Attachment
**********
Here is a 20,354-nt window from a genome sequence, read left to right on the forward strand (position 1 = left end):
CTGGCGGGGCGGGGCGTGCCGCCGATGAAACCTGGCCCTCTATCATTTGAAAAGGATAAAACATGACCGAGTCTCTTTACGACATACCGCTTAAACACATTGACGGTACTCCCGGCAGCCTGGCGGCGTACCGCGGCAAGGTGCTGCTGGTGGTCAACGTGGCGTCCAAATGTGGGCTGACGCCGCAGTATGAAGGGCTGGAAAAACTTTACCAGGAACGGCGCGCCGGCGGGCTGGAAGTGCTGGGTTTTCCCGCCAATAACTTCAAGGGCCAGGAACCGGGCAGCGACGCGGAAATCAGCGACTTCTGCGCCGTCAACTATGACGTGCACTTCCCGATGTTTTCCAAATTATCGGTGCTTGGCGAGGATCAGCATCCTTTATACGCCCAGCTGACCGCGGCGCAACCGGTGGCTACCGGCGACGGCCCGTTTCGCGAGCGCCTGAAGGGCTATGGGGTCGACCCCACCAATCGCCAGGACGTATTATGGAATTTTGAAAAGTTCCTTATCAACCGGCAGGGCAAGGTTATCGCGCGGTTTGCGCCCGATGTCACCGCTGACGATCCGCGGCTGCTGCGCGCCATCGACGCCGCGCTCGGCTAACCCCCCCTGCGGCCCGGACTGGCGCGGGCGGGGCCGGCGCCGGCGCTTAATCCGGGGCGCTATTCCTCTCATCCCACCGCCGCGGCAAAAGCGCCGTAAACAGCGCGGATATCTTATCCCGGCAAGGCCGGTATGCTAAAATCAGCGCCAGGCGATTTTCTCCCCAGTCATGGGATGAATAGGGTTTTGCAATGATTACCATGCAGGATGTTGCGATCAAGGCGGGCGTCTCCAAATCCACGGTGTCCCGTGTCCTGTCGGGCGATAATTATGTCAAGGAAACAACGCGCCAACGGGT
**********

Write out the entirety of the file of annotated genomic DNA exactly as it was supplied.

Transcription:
Here is a 20,354-nt window from a genome sequence, read left to right on the forward strand (position 1 = left end):
CTGGCGGGGCGGGGCGTGCCGCCGATGAAACCTGGCCCTCTATCATTTGAAAAGGATAAAACATGACCGAGTCTCTTTACGACATACCGCTTAAACACATTGACGGTACTCCCGGCAGCCTGGCGGCGTACCGCGGCAAGGTGCTGCTGGTGGTCAACGTGGCGTCCAAATGTGGGCTGACGCCGCAGTATGAAGGGCTGGAAAAACTTTACCAGGAACGGCGCGCCGGCGGGCTGGAAGTGCTGGGTTTTCCCGCCAATAACTTCAAGGGCCAGGAACCGGGCAGCGACGCGGAAATCAGCGACTTCTGCGCCGTCAACTATGACGTGCACTTCCCGATGTTTTCCAAATTATCGGTGCTTGGCGAGGATCAGCATCCTTTATACGCCCAGCTGACCGCGGCGCAACCGGTGGCTACCGGCGACGGCCCGTTTCGCGAGCGCCTGAAGGGCTATGGGGTCGACCCCACCAATCGCCAGGACGTATTATGGAATTTTGAAAAGTTCCTTATCAACCGGCAGGGCAAGGTTATCGCGCGGTTTGCGCCCGATGTCACCGCTGACGATCCGCGGCTGCTGCGCGCCATCGACGCCGCGCTCGGCTAACCCCCCCTGCGGCCCGGACTGGCGCGGGCGGGGCCGGCGCCGGCGCTTAATCCGGGGCGCTATTCCTCTCATCCCACCGCCGCGGCAAAAGCGCCGTAAACAGCGCGGATATCTTATCCCGGCAAGGCCGGTATGCTAAAATCAGCGCCAGGCGATTTTCTCCCCAGTCATGGGATGAATAGGGTTTTGCAATGATTACCATGCAGGATGTTGCGATCAAGGCGGGCGTCTCCAAATCCACGGTGTCCCGTGTCCTGTCGGGCGATAATTATGTCAAGGAAACAACGCGCCAACGGGT